StoreDot, an Israel-based electric vehicle extreme fast charging (XFC) battery startup, today announced that it has advanced technology that extends the life span of batteries, making them highly effective not only during the vehicle life span, but also for second-life applications. 


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The technology combines the electrochemistry system of the company’s silicon dominant cells to ensure that there is minimal drop-off in performance even as the battery ages.

StoreDot reports that a robust performance is maintained even after 1,000 cycles and 80% capacity, the point at which rival lithium-ion fast-charging technologies start to rapidly deteriorate in performance. Even after 1,700 cycles, long after the accepted industry norm, StoreDot claims its batteries can maintain 70% of their original capacity, making them effective in second-life usage for less dynamic applications such as in energy storage and grid load balancing systems.

Dr. Doron Myersdorf, StoreDot CEO, said:

StoreDot is well known for creating extreme fast charging technologies and helping drivers overcome charging anxiety, which is currently the biggest barrier to EV ownership.

But we believe in advancing the entire battery eco-system, ultimately delivering an optimum solution to sustain the transition to full EV electrification. This latest development is proof of that.

We now have the ability to hugely extend the life of our batteries, long after their vehicle service life. This not only has benefits for the drivers of EVs, allowing them to maintain performance of their vehicles for many more years, but also in second-life applications.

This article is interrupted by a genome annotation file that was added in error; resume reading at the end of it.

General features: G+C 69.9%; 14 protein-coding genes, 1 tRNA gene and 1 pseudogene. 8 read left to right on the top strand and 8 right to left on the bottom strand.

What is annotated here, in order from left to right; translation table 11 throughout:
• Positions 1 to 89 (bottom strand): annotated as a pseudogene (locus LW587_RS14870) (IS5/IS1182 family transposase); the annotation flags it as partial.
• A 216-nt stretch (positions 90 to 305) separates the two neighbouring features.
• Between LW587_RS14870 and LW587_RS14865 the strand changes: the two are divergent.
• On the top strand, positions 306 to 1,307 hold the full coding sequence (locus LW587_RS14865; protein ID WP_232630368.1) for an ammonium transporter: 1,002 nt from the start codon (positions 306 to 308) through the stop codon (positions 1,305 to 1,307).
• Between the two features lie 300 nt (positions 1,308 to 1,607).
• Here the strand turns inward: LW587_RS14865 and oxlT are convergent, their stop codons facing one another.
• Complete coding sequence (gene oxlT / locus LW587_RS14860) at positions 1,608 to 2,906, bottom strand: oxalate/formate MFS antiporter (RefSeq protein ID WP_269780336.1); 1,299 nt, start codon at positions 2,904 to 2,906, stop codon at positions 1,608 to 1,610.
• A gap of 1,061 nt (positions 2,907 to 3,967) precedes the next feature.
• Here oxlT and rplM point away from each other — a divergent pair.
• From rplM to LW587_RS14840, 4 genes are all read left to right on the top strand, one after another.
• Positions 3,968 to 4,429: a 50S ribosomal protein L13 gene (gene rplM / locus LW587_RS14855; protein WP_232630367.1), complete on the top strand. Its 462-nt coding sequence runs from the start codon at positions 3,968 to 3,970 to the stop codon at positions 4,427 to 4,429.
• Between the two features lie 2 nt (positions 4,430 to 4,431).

Not only will this transformative development encourage more people to drive EVs, but this technology has huge benefits for sustainability, too, reducing the need to retire and recycle an expensive component that can now serve in critical second-life applications.

StoreDot says it’s in advanced talks with global car makers. It also says it’s on track to deliver mass-produced XFC batteries, which provide a 50% reduction in charging time at the same cost, by 2024.

In early September 2021, StoreDot announced that it produced the first 4680 cylindrical cell, that it claims can charge in only 10 minutes.

In November, StoreDot claimed it had become the first company to produce XFC cells for electric vehicles on a mass production line. And on December 1, 2021, StoreDot announced new patented technology that uses a background repair mechanism to allow battery cells to regenerate while they are in use.

Images: StoreDot

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About the Author

Michelle Lewis

Michelle Lewis is a writer and editor on Electrek and an editor on DroneDJ, 9to5Mac, and 9to5Google. She lives in White River Junction, Vermont. She has previously worked for Fast Company, the Guardian, News Deeply, Time, and others. Message Michelle on Twitter or at michelle@9to5mac.com. Check out her personal blog.